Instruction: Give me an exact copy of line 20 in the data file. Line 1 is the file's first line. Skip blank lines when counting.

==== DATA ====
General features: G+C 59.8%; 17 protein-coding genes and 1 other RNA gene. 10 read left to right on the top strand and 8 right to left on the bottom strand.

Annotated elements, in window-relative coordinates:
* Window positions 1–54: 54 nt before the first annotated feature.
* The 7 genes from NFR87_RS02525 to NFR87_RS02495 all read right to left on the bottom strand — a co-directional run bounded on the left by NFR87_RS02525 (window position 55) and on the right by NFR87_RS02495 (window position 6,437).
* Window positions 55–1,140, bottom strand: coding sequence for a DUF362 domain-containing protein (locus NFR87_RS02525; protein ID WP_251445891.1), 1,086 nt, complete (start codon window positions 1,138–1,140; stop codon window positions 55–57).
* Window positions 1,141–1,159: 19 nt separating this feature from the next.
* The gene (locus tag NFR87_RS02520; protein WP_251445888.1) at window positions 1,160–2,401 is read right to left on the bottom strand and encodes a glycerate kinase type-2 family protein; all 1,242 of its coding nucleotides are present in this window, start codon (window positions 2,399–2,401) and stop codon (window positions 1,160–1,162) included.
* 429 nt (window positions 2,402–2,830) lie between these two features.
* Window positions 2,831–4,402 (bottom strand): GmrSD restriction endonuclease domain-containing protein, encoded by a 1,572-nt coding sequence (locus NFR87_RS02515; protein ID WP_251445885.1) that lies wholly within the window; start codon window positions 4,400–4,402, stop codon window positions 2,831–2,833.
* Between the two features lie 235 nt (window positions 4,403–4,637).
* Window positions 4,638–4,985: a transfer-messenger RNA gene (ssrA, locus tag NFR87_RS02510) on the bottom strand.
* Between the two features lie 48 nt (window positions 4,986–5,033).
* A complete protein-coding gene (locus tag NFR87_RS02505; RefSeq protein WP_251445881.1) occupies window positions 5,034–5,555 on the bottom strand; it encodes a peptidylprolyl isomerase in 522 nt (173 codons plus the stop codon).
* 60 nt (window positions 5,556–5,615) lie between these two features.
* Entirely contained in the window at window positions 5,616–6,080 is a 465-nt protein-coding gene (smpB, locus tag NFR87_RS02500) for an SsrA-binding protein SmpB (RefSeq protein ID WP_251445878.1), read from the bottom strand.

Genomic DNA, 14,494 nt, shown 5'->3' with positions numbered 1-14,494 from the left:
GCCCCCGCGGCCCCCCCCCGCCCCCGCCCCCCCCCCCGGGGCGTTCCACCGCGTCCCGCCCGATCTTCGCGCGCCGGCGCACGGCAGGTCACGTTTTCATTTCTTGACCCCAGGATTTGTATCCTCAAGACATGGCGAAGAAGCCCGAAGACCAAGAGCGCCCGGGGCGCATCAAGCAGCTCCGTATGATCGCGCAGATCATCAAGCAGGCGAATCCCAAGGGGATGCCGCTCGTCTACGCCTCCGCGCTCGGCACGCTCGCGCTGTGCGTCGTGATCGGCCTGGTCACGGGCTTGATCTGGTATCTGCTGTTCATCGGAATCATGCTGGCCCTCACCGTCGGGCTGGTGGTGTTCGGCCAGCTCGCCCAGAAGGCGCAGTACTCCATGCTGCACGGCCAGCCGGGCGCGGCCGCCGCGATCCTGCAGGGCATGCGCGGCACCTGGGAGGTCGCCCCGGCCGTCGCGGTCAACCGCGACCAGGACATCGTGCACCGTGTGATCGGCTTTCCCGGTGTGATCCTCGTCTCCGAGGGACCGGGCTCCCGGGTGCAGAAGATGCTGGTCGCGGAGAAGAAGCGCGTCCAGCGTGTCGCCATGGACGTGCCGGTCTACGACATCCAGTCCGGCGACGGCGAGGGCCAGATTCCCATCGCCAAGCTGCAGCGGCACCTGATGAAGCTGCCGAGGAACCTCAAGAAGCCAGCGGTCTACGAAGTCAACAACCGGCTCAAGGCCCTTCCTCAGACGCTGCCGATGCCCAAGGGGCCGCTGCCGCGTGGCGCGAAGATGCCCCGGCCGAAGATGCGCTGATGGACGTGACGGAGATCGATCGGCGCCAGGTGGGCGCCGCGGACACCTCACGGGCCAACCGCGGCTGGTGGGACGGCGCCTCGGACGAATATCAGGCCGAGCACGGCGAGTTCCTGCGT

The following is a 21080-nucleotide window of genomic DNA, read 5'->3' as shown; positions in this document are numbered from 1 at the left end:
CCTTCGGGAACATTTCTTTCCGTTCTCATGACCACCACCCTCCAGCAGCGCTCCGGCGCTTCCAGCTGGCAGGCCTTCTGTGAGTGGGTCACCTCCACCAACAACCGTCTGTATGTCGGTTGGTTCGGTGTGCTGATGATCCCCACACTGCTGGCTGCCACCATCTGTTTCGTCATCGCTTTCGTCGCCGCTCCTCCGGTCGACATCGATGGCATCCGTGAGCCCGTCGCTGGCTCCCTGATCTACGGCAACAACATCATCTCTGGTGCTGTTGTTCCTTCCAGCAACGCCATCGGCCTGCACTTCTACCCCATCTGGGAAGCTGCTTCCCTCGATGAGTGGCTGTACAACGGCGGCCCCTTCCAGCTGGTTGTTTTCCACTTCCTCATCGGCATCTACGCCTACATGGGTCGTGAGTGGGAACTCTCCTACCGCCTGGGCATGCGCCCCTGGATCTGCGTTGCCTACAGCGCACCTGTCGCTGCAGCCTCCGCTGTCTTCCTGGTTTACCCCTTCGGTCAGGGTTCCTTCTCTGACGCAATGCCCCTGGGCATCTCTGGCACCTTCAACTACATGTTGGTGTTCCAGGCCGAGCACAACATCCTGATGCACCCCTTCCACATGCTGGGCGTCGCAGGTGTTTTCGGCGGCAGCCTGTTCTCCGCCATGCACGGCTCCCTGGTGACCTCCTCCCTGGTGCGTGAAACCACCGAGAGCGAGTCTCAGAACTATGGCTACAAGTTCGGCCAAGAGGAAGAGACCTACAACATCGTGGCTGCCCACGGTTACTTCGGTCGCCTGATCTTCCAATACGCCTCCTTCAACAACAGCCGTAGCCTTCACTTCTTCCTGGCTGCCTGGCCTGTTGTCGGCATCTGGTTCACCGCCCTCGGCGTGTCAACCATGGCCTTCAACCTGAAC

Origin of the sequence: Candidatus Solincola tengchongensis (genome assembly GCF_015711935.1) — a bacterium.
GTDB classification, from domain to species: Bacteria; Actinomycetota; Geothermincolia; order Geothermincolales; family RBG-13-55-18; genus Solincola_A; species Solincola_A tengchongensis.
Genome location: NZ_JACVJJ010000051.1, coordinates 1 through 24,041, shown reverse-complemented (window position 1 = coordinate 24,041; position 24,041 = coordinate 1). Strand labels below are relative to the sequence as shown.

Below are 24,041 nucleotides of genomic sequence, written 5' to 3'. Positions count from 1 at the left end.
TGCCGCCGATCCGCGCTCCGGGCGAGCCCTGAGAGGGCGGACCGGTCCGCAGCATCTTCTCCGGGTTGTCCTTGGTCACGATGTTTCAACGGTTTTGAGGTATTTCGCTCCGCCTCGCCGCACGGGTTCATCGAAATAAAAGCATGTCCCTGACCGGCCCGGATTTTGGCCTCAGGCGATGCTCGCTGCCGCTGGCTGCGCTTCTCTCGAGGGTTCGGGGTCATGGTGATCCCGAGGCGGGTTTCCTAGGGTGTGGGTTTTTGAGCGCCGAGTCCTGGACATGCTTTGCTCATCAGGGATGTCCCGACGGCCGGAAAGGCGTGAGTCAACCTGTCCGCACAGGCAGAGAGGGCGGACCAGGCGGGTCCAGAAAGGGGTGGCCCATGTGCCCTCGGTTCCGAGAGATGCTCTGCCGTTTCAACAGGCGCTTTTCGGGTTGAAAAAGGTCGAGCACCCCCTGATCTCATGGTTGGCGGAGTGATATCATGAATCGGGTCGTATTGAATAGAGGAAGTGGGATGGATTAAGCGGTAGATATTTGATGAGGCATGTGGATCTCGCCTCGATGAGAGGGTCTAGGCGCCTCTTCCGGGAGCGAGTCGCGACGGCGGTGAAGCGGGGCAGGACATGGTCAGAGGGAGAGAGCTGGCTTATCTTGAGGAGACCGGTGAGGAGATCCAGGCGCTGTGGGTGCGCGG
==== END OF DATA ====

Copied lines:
Origin of the sequence: Candidatus Solincola tengchongensis (genome assembly GCF_015711935.1) — a bacterium.